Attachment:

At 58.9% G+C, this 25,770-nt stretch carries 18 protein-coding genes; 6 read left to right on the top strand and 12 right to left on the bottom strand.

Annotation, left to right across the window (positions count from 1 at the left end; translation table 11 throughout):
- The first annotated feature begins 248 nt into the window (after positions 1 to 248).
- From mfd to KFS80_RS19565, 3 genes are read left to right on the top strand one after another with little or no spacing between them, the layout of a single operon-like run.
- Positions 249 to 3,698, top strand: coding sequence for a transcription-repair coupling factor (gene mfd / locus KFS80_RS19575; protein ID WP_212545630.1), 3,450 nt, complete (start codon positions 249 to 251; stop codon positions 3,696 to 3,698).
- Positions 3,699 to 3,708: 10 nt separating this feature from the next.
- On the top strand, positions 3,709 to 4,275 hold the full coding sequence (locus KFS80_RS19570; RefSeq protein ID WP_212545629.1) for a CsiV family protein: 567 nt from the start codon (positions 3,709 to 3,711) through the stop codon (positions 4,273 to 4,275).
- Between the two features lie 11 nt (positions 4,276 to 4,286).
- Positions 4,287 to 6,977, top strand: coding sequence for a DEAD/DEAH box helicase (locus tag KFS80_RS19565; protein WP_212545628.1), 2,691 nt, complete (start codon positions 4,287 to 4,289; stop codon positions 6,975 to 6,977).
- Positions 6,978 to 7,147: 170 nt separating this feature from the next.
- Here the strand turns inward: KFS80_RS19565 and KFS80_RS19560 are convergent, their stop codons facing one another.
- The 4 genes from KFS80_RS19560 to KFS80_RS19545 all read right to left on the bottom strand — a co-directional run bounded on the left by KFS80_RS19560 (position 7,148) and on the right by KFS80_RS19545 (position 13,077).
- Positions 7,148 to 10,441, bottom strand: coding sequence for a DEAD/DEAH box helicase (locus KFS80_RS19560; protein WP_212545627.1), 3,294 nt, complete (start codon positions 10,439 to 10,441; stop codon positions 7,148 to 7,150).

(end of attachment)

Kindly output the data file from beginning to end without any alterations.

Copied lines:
At 58.9% G+C, this 25,770-nt stretch carries 18 protein-coding genes; 6 read left to right on the top strand and 12 right to left on the bottom strand.

Annotation, left to right across the window (positions count from 1 at the left end; translation table 11 throughout):
- The first annotated feature begins 248 nt into the window (after positions 1 to 248).
- From mfd to KFS80_RS19565, 3 genes are read left to right on the top strand one after another with little or no spacing between them, the layout of a single operon-like run.
- Positions 249 to 3,698, top strand: coding sequence for a transcription-repair coupling factor (gene mfd / locus KFS80_RS19575; protein ID WP_212545630.1), 3,450 nt, complete (start codon positions 249 to 251; stop codon positions 3,696 to 3,698).
- Positions 3,699 to 3,708: 10 nt separating this feature from the next.
- On the top strand, positions 3,709 to 4,275 hold the full coding sequence (locus KFS80_RS19570; RefSeq protein ID WP_212545629.1) for a CsiV family protein: 567 nt from the start codon (positions 3,709 to 3,711) through the stop codon (positions 4,273 to 4,275).
- Between the two features lie 11 nt (positions 4,276 to 4,286).
- Positions 4,287 to 6,977, top strand: coding sequence for a DEAD/DEAH box helicase (locus tag KFS80_RS19565; protein WP_212545628.1), 2,691 nt, complete (start codon positions 4,287 to 4,289; stop codon positions 6,975 to 6,977).
- Positions 6,978 to 7,147: 170 nt separating this feature from the next.
- Here the strand turns inward: KFS80_RS19565 and KFS80_RS19560 are convergent, their stop codons facing one another.
- The 4 genes from KFS80_RS19560 to KFS80_RS19545 all read right to left on the bottom strand — a co-directional run bounded on the left by KFS80_RS19560 (position 7,148) and on the right by KFS80_RS19545 (position 13,077).
- Positions 7,148 to 10,441, bottom strand: coding sequence for a DEAD/DEAH box helicase (locus KFS80_RS19560; protein WP_212545627.1), 3,294 nt, complete (start codon positions 10,439 to 10,441; stop codon positions 7,148 to 7,150).